salicylate poisoning


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Related to salicylate poisoning: acetaminophen poisoning, Salicylate sensitivity

salicylate poisoning

a toxic condition caused by the ingestion of salicylate, most often in aspirin or oil of wintergreen. Intoxication is characterized by rapid breathing, vomiting, headache, irritability, ketosis, hypoglycemia, and, in severe cases, seizures and respiratory failure.

salicylate poisoning

Poisoning caused by aspirin or one of its derivatives. It causes a metabolic acidosis and respiratory alkalosis in adults. Ringing in the ears (tinnitus), nausea, vomiting, and diaphoresis are other common symptoms. Severe intoxications produce hyperthermia, mental status changes, and pulmonary edema.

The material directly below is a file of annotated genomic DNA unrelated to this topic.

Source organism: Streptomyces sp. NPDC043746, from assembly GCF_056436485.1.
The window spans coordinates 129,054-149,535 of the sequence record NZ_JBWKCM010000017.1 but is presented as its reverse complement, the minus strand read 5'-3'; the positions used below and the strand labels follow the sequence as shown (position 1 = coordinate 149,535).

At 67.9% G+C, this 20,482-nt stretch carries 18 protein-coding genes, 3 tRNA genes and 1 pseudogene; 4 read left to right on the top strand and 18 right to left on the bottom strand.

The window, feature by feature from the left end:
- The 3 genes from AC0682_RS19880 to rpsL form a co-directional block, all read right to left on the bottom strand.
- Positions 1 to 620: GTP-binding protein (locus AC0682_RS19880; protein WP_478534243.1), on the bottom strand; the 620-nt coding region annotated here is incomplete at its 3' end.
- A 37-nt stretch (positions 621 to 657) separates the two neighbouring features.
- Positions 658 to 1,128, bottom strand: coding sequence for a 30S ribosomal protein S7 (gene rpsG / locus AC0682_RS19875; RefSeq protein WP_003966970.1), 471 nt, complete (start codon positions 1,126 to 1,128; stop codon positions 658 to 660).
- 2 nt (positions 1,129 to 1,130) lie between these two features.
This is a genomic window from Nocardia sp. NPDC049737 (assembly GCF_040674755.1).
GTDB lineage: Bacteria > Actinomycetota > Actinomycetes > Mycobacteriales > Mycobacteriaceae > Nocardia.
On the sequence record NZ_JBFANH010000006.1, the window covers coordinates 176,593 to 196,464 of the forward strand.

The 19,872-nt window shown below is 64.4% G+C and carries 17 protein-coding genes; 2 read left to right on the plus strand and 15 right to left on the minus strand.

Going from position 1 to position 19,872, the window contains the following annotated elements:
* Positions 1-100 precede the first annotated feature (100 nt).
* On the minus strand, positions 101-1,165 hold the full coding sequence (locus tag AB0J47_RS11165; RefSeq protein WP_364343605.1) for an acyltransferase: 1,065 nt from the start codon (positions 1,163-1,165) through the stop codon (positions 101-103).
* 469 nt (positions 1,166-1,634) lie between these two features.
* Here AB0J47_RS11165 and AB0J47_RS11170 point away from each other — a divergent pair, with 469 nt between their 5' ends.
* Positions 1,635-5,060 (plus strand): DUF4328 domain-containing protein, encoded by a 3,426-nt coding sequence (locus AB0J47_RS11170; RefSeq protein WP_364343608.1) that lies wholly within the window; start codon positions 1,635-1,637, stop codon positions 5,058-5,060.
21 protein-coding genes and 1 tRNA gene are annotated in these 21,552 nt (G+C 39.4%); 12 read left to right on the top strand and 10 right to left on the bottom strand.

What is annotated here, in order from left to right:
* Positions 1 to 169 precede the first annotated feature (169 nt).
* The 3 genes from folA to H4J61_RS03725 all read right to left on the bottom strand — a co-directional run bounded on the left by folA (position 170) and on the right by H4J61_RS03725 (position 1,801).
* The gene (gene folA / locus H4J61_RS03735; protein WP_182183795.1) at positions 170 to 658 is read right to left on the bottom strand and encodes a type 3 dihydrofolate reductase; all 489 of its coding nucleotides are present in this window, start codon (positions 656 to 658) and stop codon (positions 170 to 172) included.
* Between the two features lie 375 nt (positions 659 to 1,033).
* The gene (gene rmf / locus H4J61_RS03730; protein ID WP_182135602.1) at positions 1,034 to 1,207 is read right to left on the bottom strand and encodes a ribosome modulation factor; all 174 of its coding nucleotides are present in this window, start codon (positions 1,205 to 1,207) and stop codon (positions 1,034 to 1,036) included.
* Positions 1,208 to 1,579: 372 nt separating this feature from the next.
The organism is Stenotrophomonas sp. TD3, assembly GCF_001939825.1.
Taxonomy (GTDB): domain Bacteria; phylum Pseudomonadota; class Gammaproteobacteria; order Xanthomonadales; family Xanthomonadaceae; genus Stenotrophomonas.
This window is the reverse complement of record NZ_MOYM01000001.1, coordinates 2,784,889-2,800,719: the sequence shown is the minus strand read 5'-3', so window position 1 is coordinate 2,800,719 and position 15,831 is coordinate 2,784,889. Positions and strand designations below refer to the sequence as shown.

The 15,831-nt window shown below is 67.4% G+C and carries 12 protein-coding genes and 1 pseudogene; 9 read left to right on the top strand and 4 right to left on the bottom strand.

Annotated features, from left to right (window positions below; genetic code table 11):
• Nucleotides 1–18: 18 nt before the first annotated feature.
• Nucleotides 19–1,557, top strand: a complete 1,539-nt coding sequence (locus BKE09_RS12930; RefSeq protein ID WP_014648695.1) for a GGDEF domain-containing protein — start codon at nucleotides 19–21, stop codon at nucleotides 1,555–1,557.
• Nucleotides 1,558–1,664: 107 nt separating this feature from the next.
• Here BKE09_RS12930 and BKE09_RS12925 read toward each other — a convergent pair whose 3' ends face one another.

Patient care

Patients who have overdosed on aspirin are treated with bicarbonate to increase the systemic pH and enhance excretion of salicylates in the urine. Hemodialysis is used to remove salicylates from the blood in life-threatening intoxications.

See: aspirin poisoning
See also: poisoning
References in periodicals archive ?
17 mmol/L [2], and salicylate poisoning is not a rare occurrence.
Another possibility is that undissolved tablets accumulate in the stomach of a patient with gastric outlet obstruction, resulting in acute salicylate poisoning.
This form of salicylate poisoning is rare in the United States, with 38 cases reported in 1981 to the Bureau of Poison Control of the Food and Drug Administration.
As a check on the completeness of case ascertainment, the poisons unit at RCH was asked to provide data on trends in discharges and deaths due to salicylate poisoning between January 2004 and December 2008.